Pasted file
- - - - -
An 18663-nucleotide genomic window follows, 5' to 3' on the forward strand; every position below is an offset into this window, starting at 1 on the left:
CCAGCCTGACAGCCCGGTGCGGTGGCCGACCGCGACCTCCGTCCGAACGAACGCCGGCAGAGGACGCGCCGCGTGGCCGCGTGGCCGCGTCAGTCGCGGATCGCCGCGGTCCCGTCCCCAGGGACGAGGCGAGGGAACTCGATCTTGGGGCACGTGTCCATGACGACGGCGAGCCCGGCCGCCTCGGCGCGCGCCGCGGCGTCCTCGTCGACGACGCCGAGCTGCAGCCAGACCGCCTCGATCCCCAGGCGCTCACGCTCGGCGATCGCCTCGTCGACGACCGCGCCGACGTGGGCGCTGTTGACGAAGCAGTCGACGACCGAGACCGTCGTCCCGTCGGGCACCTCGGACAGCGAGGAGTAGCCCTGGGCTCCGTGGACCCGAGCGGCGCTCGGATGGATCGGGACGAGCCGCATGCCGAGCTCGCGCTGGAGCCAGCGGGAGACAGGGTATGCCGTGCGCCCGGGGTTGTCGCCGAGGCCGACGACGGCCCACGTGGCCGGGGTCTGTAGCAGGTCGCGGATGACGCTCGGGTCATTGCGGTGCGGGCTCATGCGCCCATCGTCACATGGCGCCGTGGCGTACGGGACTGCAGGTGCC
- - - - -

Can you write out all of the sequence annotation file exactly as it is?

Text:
An 18663-nucleotide genomic window follows, 5' to 3' on the forward strand; every position below is an offset into this window, starting at 1 on the left:
CCAGCCTGACAGCCCGGTGCGGTGGCCGACCGCGACCTCCGTCCGAACGAACGCCGGCAGAGGACGCGCCGCGTGGCCGCGTGGCCGCGTCAGTCGCGGATCGCCGCGGTCCCGTCCCCAGGGACGAGGCGAGGGAACTCGATCTTGGGGCACGTGTCCATGACGACGGCGAGCCCGGCCGCCTCGGCGCGCGCCGCGGCGTCCTCGTCGACGACGCCGAGCTGCAGCCAGACCGCCTCGATCCCCAGGCGCTCACGCTCGGCGATCGCCTCGTCGACGACCGCGCCGACGTGGGCGCTGTTGACGAAGCAGTCGACGACCGAGACCGTCGTCCCGTCGGGCACCTCGGACAGCGAGGAGTAGCCCTGGGCTCCGTGGACCCGAGCGGCGCTCGGATGGATCGGGACGAGCCGCATGCCGAGCTCGCGCTGGAGCCAGCGGGAGACAGGGTATGCCGTGCGCCCGGGGTTGTCGCCGAGGCCGACGACGGCCCACGTGGCCGGGGTCTGTAGCAGGTCGCGGATGACGCTCGGGTCATTGCGGTGCGGGCTCATGCGCCCATCGTCACATGGCGCCGTGGCGTACGGGACTGCAGGTGCC